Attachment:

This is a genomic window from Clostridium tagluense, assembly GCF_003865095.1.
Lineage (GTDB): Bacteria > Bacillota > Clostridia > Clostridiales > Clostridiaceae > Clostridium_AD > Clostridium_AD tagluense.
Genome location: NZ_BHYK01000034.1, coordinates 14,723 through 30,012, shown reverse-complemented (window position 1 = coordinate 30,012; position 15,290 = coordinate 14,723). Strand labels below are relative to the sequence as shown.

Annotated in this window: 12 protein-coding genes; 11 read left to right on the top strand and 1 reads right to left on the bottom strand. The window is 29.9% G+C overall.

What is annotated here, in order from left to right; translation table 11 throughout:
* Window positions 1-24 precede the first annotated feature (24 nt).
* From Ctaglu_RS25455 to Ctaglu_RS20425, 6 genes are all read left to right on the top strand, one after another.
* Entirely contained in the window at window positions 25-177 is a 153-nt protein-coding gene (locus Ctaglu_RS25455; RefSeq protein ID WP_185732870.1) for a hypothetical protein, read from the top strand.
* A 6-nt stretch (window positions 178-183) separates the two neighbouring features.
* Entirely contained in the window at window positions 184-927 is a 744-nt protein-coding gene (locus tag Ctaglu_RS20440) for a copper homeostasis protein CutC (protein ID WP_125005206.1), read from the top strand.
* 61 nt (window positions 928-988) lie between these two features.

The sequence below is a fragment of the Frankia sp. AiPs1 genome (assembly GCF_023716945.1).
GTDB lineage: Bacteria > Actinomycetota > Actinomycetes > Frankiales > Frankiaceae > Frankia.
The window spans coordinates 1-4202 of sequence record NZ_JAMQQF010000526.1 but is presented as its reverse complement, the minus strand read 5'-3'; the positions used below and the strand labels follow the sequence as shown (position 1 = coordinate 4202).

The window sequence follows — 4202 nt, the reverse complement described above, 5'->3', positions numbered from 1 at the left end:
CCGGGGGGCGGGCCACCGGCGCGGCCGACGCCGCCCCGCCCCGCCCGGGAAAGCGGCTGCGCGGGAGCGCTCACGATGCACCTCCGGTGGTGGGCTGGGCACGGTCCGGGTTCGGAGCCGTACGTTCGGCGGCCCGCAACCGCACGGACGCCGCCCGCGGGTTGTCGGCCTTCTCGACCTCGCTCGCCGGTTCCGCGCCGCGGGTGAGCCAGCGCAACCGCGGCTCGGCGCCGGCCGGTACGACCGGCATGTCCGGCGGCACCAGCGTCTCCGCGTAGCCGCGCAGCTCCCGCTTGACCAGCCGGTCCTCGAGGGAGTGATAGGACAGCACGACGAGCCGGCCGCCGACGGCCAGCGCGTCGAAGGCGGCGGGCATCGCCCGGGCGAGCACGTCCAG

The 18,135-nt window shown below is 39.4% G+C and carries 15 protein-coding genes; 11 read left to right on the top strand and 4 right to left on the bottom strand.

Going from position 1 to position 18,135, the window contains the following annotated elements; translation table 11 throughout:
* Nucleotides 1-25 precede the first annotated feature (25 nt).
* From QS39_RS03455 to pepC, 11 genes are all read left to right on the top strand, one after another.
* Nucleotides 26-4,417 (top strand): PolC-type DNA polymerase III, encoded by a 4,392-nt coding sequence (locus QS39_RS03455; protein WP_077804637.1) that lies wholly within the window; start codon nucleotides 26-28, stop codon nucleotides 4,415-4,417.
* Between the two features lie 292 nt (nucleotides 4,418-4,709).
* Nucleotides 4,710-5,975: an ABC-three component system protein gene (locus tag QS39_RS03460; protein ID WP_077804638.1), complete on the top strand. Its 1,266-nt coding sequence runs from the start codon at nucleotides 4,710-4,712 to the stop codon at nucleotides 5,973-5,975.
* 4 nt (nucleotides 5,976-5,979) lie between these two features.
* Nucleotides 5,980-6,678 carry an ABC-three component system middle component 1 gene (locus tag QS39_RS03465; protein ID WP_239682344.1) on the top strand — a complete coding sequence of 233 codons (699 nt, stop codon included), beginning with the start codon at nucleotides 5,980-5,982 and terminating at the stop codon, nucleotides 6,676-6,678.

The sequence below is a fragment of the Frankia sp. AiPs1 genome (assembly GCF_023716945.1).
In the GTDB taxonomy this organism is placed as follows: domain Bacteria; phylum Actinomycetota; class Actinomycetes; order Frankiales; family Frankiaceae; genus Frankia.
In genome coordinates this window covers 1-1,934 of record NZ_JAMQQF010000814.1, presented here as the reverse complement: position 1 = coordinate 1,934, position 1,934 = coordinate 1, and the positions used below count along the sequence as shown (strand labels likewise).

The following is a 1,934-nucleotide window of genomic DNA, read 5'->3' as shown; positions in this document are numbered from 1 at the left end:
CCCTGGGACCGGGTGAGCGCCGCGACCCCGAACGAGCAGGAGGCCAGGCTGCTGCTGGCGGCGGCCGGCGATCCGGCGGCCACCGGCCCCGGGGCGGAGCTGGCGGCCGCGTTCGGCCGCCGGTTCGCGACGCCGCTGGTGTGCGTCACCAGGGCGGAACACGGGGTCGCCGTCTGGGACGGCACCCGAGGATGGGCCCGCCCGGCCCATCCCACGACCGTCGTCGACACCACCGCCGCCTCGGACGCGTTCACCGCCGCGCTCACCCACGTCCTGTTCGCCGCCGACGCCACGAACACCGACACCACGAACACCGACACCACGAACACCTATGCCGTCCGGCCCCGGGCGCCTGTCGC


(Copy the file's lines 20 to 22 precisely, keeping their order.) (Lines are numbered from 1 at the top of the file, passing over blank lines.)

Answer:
* From QS39_RS03455 to pepC, 11 genes are all read left to right on the top strand, one after another.
* Nucleotides 26-4,417 (top strand): PolC-type DNA polymerase III, encoded by a 4,392-nt coding sequence (locus QS39_RS03455; protein WP_077804637.1) that lies wholly within the window; start codon nucleotides 26-28, stop codon nucleotides 4,415-4,417.
* Between the two features lie 292 nt (nucleotides 4,418-4,709).